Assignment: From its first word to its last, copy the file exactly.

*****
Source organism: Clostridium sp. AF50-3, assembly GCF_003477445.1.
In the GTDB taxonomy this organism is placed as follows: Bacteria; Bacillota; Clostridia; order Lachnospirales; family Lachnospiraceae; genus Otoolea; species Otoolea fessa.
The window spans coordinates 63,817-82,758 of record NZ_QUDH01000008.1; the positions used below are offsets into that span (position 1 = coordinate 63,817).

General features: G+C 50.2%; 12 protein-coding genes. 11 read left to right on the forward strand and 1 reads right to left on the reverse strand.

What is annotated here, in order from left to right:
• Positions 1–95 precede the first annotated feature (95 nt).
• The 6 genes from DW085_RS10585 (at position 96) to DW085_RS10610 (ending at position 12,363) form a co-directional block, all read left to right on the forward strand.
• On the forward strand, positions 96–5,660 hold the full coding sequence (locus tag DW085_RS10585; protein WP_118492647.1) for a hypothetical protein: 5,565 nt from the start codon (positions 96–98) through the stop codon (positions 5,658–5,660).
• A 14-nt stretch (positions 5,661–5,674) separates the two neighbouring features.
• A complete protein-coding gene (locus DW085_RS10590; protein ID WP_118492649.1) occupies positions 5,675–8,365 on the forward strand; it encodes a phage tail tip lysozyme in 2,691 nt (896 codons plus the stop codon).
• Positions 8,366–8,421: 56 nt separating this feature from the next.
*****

Source organism: Clostridium sp. AF50-3, assembly GCF_003477445.1.
In the GTDB taxonomy this organism is placed as follows: Bacteria; Bacillota; Clostridia; order Lachnospirales; family Lachnospiraceae; genus Otoolea; species Otoolea fessa.
The window spans coordinates 63,817-82,758 of record NZ_QUDH01000008.1; the positions used below are offsets into that span (position 1 = coordinate 63,817).

General features: G+C 50.2%; 12 protein-coding genes. 11 read left to right on the forward strand and 1 reads right to left on the reverse strand.

What is annotated here, in order from left to right:
• Positions 1–95 precede the first annotated feature (95 nt).
• The 6 genes from DW085_RS10585 (at position 96) to DW085_RS10610 (ending at position 12,363) form a co-directional block, all read left to right on the forward strand.
• On the forward strand, positions 96–5,660 hold the full coding sequence (locus tag DW085_RS10585; protein WP_118492647.1) for a hypothetical protein: 5,565 nt from the start codon (positions 96–98) through the stop codon (positions 5,658–5,660).
• A 14-nt stretch (positions 5,661–5,674) separates the two neighbouring features.
• A complete protein-coding gene (locus DW085_RS10590; protein ID WP_118492649.1) occupies positions 5,675–8,365 on the forward strand; it encodes a phage tail tip lysozyme in 2,691 nt (896 codons plus the stop codon).
• Positions 8,366–8,421: 56 nt separating this feature from the next.